20. Abandoned Tunnels at Times Square/42nd Street
The Times Square/42nd Street subway station holds many remnants of the original station that was built there in 1904 including a secret door to the Knickerbocker Hotel, original railings, remnants of the first ticket booth and turnstiles, and exposed infrastructure from the original tracks which you can see right from the platform of the shuttle to Grand Central Terminal.
Door to the Knickerbocker Hotel inside Times Square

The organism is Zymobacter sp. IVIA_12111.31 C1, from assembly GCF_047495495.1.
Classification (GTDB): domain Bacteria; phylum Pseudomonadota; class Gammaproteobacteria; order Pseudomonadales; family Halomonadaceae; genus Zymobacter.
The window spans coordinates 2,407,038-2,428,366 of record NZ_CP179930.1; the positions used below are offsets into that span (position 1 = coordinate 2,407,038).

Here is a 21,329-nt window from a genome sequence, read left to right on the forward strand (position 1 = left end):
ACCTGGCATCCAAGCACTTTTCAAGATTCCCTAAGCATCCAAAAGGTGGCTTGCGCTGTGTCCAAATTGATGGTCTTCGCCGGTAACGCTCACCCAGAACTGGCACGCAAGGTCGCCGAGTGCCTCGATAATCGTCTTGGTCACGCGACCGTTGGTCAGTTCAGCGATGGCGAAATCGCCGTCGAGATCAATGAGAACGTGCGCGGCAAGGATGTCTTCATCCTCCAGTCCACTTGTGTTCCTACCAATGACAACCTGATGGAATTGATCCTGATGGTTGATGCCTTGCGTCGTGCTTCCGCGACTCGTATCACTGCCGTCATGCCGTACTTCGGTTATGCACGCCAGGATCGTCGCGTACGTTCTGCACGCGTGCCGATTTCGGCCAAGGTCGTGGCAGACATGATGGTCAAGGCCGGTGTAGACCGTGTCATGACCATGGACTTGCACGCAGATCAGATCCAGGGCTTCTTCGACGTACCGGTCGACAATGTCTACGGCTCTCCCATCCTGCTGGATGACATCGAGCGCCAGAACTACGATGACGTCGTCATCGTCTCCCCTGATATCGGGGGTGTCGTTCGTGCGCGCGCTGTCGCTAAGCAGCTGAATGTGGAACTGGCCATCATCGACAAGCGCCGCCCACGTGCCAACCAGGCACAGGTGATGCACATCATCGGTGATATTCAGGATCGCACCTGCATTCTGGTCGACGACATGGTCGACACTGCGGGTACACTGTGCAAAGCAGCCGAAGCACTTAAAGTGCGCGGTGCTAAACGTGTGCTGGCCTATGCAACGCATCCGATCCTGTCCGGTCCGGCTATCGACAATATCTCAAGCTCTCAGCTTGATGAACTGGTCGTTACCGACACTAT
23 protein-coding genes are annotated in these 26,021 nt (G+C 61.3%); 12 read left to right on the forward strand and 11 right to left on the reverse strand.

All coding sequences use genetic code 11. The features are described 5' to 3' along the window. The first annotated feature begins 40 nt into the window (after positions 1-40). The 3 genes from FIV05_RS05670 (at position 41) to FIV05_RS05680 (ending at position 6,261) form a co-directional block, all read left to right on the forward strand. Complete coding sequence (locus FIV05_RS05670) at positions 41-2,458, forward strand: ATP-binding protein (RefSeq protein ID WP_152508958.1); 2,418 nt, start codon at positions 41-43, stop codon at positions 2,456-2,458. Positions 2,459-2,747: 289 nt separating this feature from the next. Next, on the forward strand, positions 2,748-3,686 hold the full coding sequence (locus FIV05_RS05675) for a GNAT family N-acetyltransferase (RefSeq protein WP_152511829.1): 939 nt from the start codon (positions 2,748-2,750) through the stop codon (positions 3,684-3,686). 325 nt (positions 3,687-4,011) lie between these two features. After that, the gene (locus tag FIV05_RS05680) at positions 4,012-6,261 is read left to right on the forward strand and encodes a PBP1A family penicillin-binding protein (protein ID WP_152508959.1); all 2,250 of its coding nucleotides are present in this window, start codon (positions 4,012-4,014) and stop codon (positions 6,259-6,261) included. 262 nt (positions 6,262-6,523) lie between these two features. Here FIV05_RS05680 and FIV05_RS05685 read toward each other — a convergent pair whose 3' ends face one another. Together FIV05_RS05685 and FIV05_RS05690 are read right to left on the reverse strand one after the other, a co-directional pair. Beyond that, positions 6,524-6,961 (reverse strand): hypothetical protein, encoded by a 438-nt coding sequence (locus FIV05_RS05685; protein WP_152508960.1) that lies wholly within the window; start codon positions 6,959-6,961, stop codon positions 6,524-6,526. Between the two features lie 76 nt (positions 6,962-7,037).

If you’ve ever taken the shuttle, you may have noticed that the industrial looking square columns that line the platforms are different than the round columns which line the walls and stand at other parts of the station. That is because the tracks that the shuttle uses today were not supposed to have platforms seen by riders, they were active local and express tracks for the IRT’s 4, 5 and 6 lines. Those lines ran from the now decommissioned City Hall Station, through Grand Central and Times Square and then on to a terminus at 145th Street, as opposed to ending where they do now. While walking towards Track 4 (over a somewhat dubious looking metal platform which stands above what used to be the northbound local track between the current platforms for Track 3 and 4), if you look to your left you will have a clear view of currently active tracks used by the Time Square Shuttle and vestiges of the original 4, 5, and 6 lines. There are four distinct arches that run almost perpendicular to current tracks and show the curved paths the lines once travelled.